While it is clear and comforting to see golf organizations around the globe doing so much to attract new and diverse audiences, it is also evident there is plenty more progress to be made… especially when you break down the demographic data. Interest in playing the game is at historic levels, with 32 million active participants on and off the courses accounting for 456 million rounds, and another 66 million people who watched and read about golf this past year but didn’t play. That “inactive” segment represents a rich potential crop of players looking for a reason to jump in; an attentive audience open to a nudge, or perhaps even an enthusiastic shove. Is your practice range and facility prepared to be the entry point for these potential golfers? In this story we take a look at four key emerging demographics in golf: millennials, women, families and diverse populations.
The “millennial” generation began in 2000, the term covering those reaching young adulthood in the early 21st century. Accepting a loose translation of “young adult,” experts claim there are 75 million millennials (ages 16-37) in the United States, with approximately 43 percent of them of diverse backgrounds. While it’s true that Tiger Woods fueled the flames that led to the explosion of the game – golf is currently an $84 billion industry – it is millennial stars like Spieth, Rory McIlroy (pictured above), Rickie Fowler and Justin Thomas that stoke the fire and drive the game forward now. Business Insider, the New York Post and numerous other media sources have been critical of millennial participation in the game, citing the exodus of hundreds of thousands of players the past several years, but this generation represents the largest market share in golf and they want to participate. They just want to play their own way. A vast majority of this dynamic age bracket may be anti-rules and restrictions but that collective pushback might be a good thing and position.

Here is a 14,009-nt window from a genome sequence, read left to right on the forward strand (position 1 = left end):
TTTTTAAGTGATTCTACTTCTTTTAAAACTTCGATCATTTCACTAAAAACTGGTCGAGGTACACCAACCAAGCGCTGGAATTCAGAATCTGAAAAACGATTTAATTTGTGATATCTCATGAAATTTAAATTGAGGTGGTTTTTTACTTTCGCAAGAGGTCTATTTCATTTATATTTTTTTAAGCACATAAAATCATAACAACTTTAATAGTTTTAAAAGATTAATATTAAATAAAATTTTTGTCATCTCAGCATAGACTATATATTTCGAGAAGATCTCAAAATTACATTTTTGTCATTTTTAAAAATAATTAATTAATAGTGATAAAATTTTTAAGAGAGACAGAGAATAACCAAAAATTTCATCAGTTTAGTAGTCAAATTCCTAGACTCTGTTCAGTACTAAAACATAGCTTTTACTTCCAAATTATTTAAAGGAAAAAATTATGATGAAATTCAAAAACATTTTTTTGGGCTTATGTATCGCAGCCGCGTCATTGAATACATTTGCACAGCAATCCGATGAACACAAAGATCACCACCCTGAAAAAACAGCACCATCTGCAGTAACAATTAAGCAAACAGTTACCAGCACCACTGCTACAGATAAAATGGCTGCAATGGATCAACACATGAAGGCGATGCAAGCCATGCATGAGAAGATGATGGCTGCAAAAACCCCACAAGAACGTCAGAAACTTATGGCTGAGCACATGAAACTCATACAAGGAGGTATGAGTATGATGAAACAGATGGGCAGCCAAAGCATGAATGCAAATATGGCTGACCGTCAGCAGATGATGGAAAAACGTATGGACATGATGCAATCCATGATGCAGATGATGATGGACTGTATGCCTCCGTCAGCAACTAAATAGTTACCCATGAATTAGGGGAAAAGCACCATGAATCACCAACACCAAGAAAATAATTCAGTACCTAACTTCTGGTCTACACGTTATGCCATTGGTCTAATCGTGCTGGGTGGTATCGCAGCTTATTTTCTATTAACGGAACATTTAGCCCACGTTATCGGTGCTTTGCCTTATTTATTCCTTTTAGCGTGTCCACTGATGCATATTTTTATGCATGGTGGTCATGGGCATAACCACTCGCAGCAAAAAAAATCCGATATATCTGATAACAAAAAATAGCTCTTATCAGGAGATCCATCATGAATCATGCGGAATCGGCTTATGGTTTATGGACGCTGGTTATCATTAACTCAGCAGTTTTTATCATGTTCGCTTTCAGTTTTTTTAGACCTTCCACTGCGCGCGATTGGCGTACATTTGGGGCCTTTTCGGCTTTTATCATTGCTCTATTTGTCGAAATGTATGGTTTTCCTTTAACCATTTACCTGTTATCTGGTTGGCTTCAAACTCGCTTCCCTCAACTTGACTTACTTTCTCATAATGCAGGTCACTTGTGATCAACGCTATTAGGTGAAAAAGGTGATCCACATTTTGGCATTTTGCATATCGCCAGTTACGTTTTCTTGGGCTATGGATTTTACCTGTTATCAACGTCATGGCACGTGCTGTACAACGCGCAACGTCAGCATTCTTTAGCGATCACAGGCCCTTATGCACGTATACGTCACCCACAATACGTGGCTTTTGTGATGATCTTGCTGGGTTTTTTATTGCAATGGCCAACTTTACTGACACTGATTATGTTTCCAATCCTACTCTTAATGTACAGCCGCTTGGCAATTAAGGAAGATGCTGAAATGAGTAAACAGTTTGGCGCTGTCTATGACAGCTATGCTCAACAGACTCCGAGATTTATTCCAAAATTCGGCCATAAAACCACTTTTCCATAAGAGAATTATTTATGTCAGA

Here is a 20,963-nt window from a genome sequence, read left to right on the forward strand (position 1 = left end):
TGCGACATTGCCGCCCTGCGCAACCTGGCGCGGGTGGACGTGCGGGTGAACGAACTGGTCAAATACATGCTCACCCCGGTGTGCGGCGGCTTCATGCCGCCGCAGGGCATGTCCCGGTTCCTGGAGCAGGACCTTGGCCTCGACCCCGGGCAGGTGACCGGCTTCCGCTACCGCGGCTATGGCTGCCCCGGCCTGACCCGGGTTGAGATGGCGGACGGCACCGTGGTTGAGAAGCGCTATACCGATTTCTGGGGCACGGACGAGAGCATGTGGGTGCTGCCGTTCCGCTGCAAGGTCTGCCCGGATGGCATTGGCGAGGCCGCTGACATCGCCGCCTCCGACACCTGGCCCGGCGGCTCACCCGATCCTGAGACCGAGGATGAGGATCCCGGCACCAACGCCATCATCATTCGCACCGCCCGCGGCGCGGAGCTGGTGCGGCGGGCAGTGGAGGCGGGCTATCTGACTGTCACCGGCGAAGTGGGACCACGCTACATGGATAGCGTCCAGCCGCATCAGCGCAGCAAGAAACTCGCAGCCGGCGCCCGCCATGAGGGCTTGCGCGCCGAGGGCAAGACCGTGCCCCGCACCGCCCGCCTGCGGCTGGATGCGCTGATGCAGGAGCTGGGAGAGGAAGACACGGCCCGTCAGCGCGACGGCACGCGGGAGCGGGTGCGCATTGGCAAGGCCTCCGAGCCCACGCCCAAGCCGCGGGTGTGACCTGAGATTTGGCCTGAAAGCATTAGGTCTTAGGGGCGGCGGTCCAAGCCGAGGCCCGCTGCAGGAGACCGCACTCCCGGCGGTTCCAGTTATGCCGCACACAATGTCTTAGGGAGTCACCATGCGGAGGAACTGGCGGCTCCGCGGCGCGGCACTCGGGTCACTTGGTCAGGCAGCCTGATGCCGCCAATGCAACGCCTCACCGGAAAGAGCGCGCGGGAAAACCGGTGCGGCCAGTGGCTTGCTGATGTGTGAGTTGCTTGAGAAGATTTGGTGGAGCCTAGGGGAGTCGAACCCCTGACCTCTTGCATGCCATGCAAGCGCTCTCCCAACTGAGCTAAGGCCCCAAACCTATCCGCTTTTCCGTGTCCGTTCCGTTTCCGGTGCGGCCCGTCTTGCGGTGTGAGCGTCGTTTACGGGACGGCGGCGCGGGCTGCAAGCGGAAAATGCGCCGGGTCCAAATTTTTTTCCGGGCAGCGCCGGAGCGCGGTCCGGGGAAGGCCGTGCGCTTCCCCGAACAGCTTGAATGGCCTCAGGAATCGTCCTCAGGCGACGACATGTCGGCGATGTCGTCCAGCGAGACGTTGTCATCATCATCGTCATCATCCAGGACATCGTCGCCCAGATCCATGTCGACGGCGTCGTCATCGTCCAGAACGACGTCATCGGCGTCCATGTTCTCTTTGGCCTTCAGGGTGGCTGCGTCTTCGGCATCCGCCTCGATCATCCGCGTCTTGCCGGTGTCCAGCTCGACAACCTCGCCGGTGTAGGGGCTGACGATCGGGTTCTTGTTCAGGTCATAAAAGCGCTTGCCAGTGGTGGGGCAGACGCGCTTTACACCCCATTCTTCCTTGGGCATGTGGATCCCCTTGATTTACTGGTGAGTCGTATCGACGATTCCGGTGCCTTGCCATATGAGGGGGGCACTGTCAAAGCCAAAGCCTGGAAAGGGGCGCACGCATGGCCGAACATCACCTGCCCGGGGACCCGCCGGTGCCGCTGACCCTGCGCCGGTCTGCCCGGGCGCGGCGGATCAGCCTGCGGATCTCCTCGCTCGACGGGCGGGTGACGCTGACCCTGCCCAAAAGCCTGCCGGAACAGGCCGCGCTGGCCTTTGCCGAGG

Sandy Cross, the Senior Director of Diversity & Inclusion for the PGA of America cautions against categorical generalization with millennials. “So much of what we read about millennials is often negative, which is unfortunate,” says Cross, who acknowledges that 37 percent of the PGA of America workforce is millennial. “As an industry we need to be mindful to not over generalize things when we discuss the millennial generation – particularly in a negative light. It’s a huge and growing group with varied differences. It’s important as employers, supervisors and stewards of the game that we take the time to recognize millennials as individuals and appreciate the unique differences and values that they bring to the table.”
Women account for 5.8 million of America’s golfers, or 24 percent of all golfers, and 35 percent of all female golfers are new to the game – a large portion of the 2.6 million golfers overall who picked up sticks for the first time in 2017. They chose to join in. The game, collectively, needs to keep them in. Jared Williams, Managing Director of Golf USA’s Tee Time Coalition, and member of the World Golf Foundation’s Millennial and Diversity Task Forces says, “Once you see there’s an interest from a minority segment, you have to do what you can to keep them interested.” That starts with knowing the “WHY” of their interest and involvement. Studies have shown that women consider the social interaction and physical activity aspects of golf the main reasons they play, and entryways like the Chip-N-Sip program developed by PGA Professional Susan Vail are designed to cater that specific “why.” Vail, a PGA Teaching Professional at the Abacoa Golf Club in Jupiter, Florida, encourages golf participation and socializing. Chip-N-Sip meets every Wednesday with the option of practicing and lessons or playing nine holes, followed by drinks and appetizers. Vail also hosts special events and tournaments throughout the golf season and has proven, with the group’s size now over 250, that a little extra effort can go a long way.